Dual Attraction: Understanding Bisexuality

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OUP USA, 1994 - Psychology - 448 pages
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For the past two generations, extensive research has been conducted on the determinants of homosexuality. But, until now, scant attention has been paid to what is perhaps the most mysterious—and potentially illuminating—variation of human sexual expression, bisexuality. Today, as ignorance and fear of AIDS makes greater awareness of all forms of sexual behavior an urgent matter of private and public consequence, leading sex researchers Martin Weinberg, Colin Williams, and Douglas Pryor provide us with the first major study of bisexuality. Weinberg, Williams, and Pryor explore the riddle of dual attraction in their study of 800 residents of San Francisco. Fieldwork, intensive interviews, and surveys provided a wealth of data about the nature of bisexual attraction, the steps that lead people to become bisexual, and how sexual preference can change over time. They found that heterosexuals, more often than homosexuals, become bisexual; that bisexual men and women differ markedly in their sexual behavior and romantic feelings; that most bisexuals ultimately settle into long-term relationships while continuing sexual activity outside those relationships; and they also explain why transsexuals often become bisexual. Moreover, the authors discovered that as the AIDS crisis unfolded, many bisexual men entered into monogamous relationships with women, and bisexual women into more lesbian relationships. Recent media accounts attest that a growing number of researchers and writers are narrowing the fundamental cause of sexual preference to a single factor, biology. But if, as this study shows, learning plays a significant part in helping people traverse the boundaries of gender, if past and present intimate relationships influence their changing preferences, and if bisexual activity is inseparable from a social environment which provides distinctive sexual opportunities, then a mosaic of factors far more complex than those previously considered must be entertained in explaining the fuller spectrum of sexual preferences. Dual Attraction is one of the most significant contributions to our understanding of sexuality since the original Kinsey reports and Bell and Weinberg's 1978 international bestseller, Homosexualities. It is must reading for all those interested in the study of sexual behavior—especially now, since the onset of AIDS.

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The Riddle of Bisexuality
Bisexual Lives
Bisexuals in San Francisco
Becoming Bisexual
Bisexual Types
The Nature of Dual Attraction
Transsexual Bisexuals
Sexual Activities
Dimensions of Sexual Preference
The Instability of Sexual Preference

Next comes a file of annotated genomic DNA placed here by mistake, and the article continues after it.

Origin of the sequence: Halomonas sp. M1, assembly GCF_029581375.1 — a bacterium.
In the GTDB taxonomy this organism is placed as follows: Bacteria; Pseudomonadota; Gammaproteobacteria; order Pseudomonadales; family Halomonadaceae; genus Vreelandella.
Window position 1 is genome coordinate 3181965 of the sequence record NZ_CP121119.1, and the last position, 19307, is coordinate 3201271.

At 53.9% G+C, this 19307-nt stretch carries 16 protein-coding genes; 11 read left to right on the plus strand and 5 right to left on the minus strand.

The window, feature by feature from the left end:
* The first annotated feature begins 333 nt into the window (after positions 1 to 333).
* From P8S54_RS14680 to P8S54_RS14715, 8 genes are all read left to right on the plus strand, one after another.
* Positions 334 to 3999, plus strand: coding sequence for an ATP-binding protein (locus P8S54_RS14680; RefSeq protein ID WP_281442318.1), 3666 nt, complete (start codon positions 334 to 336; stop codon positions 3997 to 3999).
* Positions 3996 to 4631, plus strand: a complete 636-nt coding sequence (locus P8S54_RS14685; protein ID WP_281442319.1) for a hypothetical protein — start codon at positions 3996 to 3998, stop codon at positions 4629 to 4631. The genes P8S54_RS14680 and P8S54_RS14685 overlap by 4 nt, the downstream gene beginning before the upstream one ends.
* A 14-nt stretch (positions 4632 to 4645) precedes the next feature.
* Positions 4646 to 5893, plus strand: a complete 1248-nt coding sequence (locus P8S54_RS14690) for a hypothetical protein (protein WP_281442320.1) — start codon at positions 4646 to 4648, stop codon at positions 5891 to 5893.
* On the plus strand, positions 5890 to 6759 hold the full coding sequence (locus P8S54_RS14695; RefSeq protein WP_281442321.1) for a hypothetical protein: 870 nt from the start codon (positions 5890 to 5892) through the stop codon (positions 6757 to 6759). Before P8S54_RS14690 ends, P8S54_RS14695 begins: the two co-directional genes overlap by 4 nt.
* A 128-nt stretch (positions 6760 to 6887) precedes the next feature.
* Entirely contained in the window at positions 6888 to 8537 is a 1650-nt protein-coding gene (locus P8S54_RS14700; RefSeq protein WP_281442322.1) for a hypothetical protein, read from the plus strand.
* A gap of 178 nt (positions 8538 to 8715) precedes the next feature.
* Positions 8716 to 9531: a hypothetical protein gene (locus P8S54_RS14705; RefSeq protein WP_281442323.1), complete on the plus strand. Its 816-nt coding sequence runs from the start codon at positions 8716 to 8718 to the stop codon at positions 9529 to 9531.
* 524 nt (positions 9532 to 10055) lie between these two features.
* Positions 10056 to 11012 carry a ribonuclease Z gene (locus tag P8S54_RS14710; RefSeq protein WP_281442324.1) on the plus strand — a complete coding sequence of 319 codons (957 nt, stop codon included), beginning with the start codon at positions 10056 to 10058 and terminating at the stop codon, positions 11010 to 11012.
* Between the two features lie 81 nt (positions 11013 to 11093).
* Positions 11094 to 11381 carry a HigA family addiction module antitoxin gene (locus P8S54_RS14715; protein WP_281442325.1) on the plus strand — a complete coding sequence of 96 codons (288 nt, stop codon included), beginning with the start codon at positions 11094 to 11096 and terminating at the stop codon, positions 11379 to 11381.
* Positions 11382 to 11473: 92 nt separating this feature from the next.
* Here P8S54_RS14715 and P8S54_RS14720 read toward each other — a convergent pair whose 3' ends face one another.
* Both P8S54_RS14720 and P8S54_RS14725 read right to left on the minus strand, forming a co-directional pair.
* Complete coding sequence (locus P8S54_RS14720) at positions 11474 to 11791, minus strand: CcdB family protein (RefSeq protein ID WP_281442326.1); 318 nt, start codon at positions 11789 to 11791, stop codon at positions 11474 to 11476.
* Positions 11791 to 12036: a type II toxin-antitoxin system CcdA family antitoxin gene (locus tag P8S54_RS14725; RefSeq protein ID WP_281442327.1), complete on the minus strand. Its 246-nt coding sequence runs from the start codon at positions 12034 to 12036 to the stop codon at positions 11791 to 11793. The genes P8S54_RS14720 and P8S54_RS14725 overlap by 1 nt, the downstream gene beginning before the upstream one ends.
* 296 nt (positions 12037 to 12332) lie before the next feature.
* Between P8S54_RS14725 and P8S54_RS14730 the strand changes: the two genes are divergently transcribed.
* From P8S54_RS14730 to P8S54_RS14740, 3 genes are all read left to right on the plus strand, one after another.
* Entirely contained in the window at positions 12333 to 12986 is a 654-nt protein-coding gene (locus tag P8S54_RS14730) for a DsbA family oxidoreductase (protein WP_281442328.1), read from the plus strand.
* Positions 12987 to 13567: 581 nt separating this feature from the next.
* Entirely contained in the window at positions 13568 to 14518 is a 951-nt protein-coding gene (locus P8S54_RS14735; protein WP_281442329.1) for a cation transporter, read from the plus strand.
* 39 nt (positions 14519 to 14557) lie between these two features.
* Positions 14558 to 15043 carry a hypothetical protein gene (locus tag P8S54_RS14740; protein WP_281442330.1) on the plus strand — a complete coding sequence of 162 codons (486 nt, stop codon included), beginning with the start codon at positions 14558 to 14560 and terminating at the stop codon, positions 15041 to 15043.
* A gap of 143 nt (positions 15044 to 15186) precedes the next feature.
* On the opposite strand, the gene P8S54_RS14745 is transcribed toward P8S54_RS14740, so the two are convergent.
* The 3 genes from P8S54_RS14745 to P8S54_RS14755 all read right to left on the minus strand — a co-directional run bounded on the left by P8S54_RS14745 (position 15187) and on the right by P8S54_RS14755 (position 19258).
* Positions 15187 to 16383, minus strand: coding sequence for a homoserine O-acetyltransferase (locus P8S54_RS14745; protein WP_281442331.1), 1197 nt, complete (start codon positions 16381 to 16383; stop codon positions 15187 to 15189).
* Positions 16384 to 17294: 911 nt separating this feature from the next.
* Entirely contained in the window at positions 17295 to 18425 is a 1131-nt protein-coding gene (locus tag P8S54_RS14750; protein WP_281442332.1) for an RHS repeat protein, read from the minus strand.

Sexual Profiles
Intimate Relationships
Managing Identities
The Emergence of AIDS
Bisexuals Face AIDS
Changes in Sexual Preference

Significant Others
Being Out
Bisexuality Heterosexuality and Homosexuality
Surveying the Sexual Underground
The Development of Sexual Preference
Change and the Transsexual Bisexual
Changes in Sexuality
Changes in Relationships
Adapting to a New World
Understanding Bisexuality

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Page 5 - This problem, is after all, part of the broader problem of choices in general: the choice of the road that one takes, of the clothes that one wears, of the food that one eats, of the place in which one sleeps, and of the endless other things that one is constantly choosing. A choice of a partner in a sexual relation becomes more significant only because society demands that there be a particular choice in this matter, and does not so often dictate one's choice of food or of clothing.
Page 14 - The Bisexual Center is united in struggling for the rights of all women and men to develop as whole, androgynous beings. • We support relationships between persons of the same and other sex.

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About the author (1994)

Martin S. Weinberg is Professor of Sociology at Indiana University and Senior Research Sociologist at the Kinsey Institute for Sex Research from 1968-1980. He is the author or co-author of ten books, including Sexual Preference: Its Development among Men and Women, Homosexualities: A Study of Diversity Among Men and Women, Male Homosexuals: Their Problems and Adaptations; and Homosexuals and the Military: A Study of Less than Honorable Discharge.
Colin J. Williams is Professor of Sociology at Indiana University-Purdue University at Indianapolis and Research Sociologist at the Kinsey Institute for Sex Research from 1968-1980. He is co-author of Sex and Morality in the U.S.; Male Homosexuals: Their Problems and Adaptations; and Homosexuals and the Military.
Douglas W. Pryor is Visiting Lecturer in Sociology at Wake Forest University.

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